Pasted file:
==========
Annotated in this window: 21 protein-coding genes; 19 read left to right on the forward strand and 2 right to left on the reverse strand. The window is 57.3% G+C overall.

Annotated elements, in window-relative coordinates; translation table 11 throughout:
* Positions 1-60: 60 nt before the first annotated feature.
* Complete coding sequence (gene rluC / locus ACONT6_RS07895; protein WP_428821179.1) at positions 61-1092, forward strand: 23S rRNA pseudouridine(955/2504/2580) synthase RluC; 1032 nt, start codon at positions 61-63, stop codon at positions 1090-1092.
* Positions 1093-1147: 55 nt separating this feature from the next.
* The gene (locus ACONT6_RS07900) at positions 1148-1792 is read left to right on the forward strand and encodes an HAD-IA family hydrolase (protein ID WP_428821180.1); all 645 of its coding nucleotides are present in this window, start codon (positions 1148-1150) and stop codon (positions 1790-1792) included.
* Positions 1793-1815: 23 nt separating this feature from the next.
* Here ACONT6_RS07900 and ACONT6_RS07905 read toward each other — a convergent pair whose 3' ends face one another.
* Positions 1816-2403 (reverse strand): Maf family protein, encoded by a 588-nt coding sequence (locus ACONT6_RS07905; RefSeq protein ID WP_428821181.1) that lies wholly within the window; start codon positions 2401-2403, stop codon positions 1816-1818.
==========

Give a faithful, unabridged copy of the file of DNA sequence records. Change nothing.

Annotated in this window: 21 protein-coding genes; 19 read left to right on the forward strand and 2 right to left on the reverse strand. The window is 57.3% G+C overall.

Annotated elements, in window-relative coordinates; translation table 11 throughout:
* Positions 1-60: 60 nt before the first annotated feature.
* Complete coding sequence (gene rluC / locus ACONT6_RS07895; protein WP_428821179.1) at positions 61-1092, forward strand: 23S rRNA pseudouridine(955/2504/2580) synthase RluC; 1032 nt, start codon at positions 61-63, stop codon at positions 1090-1092.
* Positions 1093-1147: 55 nt separating this feature from the next.
* The gene (locus ACONT6_RS07900) at positions 1148-1792 is read left to right on the forward strand and encodes an HAD-IA family hydrolase (protein ID WP_428821180.1); all 645 of its coding nucleotides are present in this window, start codon (positions 1148-1150) and stop codon (positions 1790-1792) included.
* Positions 1793-1815: 23 nt separating this feature from the next.
* Here ACONT6_RS07900 and ACONT6_RS07905 read toward each other — a convergent pair whose 3' ends face one another.
* Positions 1816-2403 (reverse strand): Maf family protein, encoded by a 588-nt coding sequence (locus ACONT6_RS07905; RefSeq protein ID WP_428821181.1) that lies wholly within the window; start codon positions 2401-2403, stop codon positions 1816-1818.